Chus ambition is no less than to make the center a "third place" that urbanist Ray Oldenburg writes about in The Great Good Place -- the one other than the places you work and play, "a place that gives you a sense of belonging."
A sense of belonging and place has been a vital thread in Chus life. Her parents, both from the coastal province of Shandong, were both torn from country and family by communism in the late 1940s.
Her mother, Shu-Fang "Rosemary" Yang, took a perilous train ride as a teenager, her money stuffed into her underwear, and miraculously made it to Hong Kong unscathed.
"I come from a family that has experienced much upheaval, " Chu said, adding that she grew up with the sense that "you can stand in the middle of ambiguity and not shrink back" and "living in the moment is about all you can do."
Her own childhood in Shawnee, Okla., and Arkadelphia, Ark., could not have been more different from that of her parents. She was a sensitive but gregarious kid who used music as a nonverbal outlet in her bilingual world.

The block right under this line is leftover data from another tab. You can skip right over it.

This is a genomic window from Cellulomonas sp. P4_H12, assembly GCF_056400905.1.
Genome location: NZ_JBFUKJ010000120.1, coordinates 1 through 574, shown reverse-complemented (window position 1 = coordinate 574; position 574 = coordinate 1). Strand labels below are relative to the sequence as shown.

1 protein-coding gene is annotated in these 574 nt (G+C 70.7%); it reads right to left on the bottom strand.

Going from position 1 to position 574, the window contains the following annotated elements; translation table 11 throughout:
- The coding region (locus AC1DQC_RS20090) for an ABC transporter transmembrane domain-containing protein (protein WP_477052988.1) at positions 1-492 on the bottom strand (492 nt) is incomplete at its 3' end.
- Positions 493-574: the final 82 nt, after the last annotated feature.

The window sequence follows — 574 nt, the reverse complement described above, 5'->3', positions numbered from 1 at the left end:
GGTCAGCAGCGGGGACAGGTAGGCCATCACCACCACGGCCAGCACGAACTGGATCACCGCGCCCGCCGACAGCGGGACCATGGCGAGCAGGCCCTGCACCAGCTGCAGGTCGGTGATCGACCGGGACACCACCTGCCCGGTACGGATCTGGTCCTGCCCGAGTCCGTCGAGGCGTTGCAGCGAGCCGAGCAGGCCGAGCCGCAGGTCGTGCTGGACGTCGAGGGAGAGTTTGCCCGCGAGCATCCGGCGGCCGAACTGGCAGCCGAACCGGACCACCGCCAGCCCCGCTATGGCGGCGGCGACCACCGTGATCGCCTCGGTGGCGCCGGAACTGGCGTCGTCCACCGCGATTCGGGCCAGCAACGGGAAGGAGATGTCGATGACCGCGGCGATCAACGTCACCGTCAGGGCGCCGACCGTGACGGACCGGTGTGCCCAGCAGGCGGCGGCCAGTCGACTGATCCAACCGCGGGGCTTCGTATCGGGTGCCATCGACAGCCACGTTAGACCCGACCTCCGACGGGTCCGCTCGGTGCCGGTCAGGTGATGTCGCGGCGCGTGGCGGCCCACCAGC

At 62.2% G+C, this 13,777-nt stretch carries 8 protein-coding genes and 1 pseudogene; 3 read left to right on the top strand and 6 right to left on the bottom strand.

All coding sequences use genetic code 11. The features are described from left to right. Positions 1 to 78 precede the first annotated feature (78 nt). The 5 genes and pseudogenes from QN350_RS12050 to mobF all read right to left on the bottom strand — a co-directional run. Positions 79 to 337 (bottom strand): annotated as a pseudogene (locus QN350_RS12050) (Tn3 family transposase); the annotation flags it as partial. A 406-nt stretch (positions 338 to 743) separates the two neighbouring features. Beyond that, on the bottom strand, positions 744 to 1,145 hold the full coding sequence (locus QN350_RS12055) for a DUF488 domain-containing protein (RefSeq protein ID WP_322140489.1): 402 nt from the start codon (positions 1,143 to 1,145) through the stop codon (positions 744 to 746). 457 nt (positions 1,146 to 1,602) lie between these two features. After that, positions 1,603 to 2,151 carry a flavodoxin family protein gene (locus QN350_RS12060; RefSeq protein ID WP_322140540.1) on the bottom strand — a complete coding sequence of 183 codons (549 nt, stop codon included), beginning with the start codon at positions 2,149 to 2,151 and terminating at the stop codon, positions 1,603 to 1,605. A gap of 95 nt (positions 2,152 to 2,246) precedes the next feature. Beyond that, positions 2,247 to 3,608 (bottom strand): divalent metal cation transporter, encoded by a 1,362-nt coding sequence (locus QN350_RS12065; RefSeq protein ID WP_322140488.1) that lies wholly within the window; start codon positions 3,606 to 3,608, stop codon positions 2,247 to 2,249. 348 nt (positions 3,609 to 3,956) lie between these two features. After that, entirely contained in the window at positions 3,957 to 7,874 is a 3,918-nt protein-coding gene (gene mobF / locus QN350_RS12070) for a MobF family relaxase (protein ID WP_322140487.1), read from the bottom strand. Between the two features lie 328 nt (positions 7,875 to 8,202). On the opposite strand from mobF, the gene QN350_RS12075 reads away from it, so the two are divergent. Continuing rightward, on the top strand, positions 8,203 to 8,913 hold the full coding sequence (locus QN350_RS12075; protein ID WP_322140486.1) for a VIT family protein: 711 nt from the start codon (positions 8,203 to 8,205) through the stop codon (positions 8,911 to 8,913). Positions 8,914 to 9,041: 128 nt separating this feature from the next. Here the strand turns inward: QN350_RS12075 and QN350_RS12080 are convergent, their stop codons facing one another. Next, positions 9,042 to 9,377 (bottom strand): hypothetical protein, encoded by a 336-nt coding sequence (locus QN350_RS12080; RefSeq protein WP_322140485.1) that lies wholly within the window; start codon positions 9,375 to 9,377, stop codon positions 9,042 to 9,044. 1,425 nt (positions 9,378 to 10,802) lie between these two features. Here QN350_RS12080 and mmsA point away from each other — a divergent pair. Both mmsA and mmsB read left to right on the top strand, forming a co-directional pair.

Her parents often spoke Mandarin at home but raised their daughter with a vigorous belief in cultural assimilation.
Jane became so American that "nobody knew I was Asian, " she said with a smile. "When you look at someone, you see the whole person. It was more about building relationships."
When school chums came over, mom served corn dogs. (Now, of course, "people are breaking down her door for the chance to eat her Chinese cooking, " Chu said, especially her famous "potstickers, " the rice-flour-wrapped bits of pork or chicken you eat at dim sum.)
Eventually she majored in piano and music education at Ouachita Baptist, where Feng Ming had taught earlier and where her mother is still a beloved dorm mother.
Janes beauty was not the only reason she competed well at pageants: She also had quick, smart answers to the silly questions about the future of the world, and she played piano like a whiz, including Ravels demanding "Alborada del gracioso, " for Miss Arkansas.
"It was kind of fun, " she said, adding that pageants taught her much about "being confident in front of thousands of people."